Court Applies Purpose Test to Private Student Loan Discharge Case

Posted by NCBRC - January 11, 2021

Private loans extended for the purpose of paying the debtor’s “costs of attendance” at the University of Michigan and which, taken in conjunction with the debtor’s Pell Grants, did not exceed the debtor’s education expenses, fell within section 523(a)(8)(B)’s exception to discharge. MacEwan Conti v. Arrowood Indemnity Co., No. 20-1172 (6th Cir. Dec. 14, 2020).

The debtor financed her four-year education at the University of Michigan, in part, with over $76,000 in private loans from Citibank which Citibank paid directly to the University. Taken in conjunction with Pell Grants the debtor also received, the money the debtor received from Citibank did not exceed the cost of attendance. The loans were later assigned to Arrowood. Fourteen years after she graduated with a degree in musical arts, the debtor filed for chapter 7 bankruptcy. She filed an adversary complaint seeking to discharge the Citibank loans arguing that they were not qualified education loans within the meaning of section 523(a)(8)(B)’s exception to discharge. The bankruptcy court granted Arrowood’s motion for summary judgment and the district court affirmed.

In addition to government and non-profit student loans, section 523(a)(8)(B) excepts from discharge “any other educational loan that is a qualified education loan, as defined in section 221(d)(1) of the Internal Revenue Code.” Section 221(d)(1) defines a qualified education loan as “any indebtedness incurred by the taxpayer solely to pay qualified higher education expenses.”  The Higher Education Act of 1965 describes “education expenses” as comprising the “costs of attendance,” including tuition and fees, room and board, books and materials, transportation and other miscellaneous personal expenses.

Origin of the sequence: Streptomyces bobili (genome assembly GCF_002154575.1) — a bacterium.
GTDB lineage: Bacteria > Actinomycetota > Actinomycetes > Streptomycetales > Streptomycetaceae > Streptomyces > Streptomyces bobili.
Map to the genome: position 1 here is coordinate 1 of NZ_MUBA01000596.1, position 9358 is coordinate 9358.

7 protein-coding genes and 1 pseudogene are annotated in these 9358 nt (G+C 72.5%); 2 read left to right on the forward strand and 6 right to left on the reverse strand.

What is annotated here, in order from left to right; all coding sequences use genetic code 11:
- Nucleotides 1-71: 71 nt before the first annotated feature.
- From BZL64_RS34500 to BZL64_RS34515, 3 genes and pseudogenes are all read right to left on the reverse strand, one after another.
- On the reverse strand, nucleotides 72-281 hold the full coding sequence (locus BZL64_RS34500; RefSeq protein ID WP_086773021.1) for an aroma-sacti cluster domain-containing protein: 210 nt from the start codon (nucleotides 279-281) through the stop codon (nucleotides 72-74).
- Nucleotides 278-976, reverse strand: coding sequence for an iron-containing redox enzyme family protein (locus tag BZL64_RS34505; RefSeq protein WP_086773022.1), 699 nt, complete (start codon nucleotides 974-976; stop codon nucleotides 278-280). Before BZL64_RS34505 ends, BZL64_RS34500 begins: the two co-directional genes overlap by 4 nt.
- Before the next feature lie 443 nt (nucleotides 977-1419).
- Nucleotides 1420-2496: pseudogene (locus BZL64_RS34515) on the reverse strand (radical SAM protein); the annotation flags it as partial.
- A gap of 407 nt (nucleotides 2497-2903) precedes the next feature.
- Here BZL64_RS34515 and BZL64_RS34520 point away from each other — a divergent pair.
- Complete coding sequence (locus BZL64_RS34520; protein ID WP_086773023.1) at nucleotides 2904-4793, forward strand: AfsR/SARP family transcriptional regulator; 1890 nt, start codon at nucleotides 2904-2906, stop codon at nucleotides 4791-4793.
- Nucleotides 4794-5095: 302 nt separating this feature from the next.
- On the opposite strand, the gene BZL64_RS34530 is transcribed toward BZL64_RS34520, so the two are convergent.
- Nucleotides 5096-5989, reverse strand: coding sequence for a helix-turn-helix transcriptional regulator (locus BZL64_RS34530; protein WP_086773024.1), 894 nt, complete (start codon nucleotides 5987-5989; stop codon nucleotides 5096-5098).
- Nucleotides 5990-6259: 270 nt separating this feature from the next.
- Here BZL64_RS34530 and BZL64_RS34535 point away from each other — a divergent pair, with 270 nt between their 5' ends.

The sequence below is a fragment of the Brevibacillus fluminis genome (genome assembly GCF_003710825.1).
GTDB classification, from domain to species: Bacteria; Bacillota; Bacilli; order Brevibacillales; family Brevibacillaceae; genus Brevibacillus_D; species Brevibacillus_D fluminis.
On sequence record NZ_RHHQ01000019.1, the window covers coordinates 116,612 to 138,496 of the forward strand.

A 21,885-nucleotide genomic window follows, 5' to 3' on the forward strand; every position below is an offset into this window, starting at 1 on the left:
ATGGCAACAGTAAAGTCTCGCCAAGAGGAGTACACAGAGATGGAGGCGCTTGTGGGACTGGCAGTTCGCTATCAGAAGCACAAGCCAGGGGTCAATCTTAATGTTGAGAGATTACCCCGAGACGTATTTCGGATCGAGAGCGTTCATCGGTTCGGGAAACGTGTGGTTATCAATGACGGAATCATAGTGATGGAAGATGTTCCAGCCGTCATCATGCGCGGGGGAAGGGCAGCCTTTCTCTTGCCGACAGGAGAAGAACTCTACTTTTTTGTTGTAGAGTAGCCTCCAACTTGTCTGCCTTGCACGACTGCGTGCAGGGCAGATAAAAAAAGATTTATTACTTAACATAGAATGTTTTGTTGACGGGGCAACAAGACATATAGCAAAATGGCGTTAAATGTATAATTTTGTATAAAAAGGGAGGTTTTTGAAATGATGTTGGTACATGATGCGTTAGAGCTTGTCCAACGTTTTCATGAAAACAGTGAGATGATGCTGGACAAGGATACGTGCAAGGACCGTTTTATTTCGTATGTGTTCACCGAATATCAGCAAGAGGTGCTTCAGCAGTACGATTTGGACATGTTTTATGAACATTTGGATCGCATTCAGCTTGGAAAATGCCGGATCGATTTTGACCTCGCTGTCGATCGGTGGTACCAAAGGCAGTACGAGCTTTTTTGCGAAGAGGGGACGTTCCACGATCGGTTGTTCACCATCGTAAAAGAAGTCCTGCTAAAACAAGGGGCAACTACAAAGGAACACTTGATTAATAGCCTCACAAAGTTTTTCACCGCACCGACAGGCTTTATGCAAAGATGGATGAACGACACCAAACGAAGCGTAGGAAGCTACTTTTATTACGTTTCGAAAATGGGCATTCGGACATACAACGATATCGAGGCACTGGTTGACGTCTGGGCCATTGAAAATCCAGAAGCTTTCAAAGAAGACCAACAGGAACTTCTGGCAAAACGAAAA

On appeal, the Sixth Circuit was persuaded that the loans fell within the meaning of qualified education loan. In conducting its inquiry, the court applied the “purpose test” under which it looked at the purpose of the loans when they were issued rather than the ultimate use of the funds. The court therefore referred to the original lending agreements, noting that “the applications and promissory notes expressly: tie the loans to Conti’s student status at Michigan for a given enrollment period; limit the loan amount to the ‘full cost of education less any financial aid [she was] receiving’; limit use of the loan to ‘specific educational expenses’; and include an area for Michigan to certify the above information, including that the loan amount in combination with Conti’s other financial aid will not exceed Michigan’s cost of education.” This and the fact that Citibank paid the funds directly to the University, “suffice[d] to establish that Conti incurred the Citibank loans ‘solely to pay qualified higher education expenses’ at Michigan.”

The court rejected the debtor’s claims of disputed facts such as: the specific recipient of the funds, the actual cost of attendance, the applicable financial aid, and whether the University was “an ‘eligible’ student and educational institution,” on the basis that she had failed to raise those issues below. The court noted further that, other than her bare allegations relating to those disputed issues, she did not cite any evidence in support of them.

The court also rejected the debtor’s argument that because she never filed the tax form certifying that the loans were incurred to pay “qualified higher education expenses” in accordance with tax regulations, they cannot be considered qualified education loans under the Bankruptcy Code. The court found that the Bankruptcy Code imported the Tax Code’s definition of qualified education loan but did not likewise import the regulations for tax certification.

The court distinguished Shaffer v. Block, 705 F.2d 805 (6th Cir. 1983), where it required a showing that certain loans were “specifically earmarked” for educational purposes. That case was not in the context of bankruptcy but involved calculation of the borrower’s financial status for purposes of his eligibility for SNAP benefits.

The court concluded that the undisputed evidence supported the finding that the loans were incurred solely to pay the debtor’s qualified higher education expenses. It affirmed.

Conti 6th Cir Dec 2020



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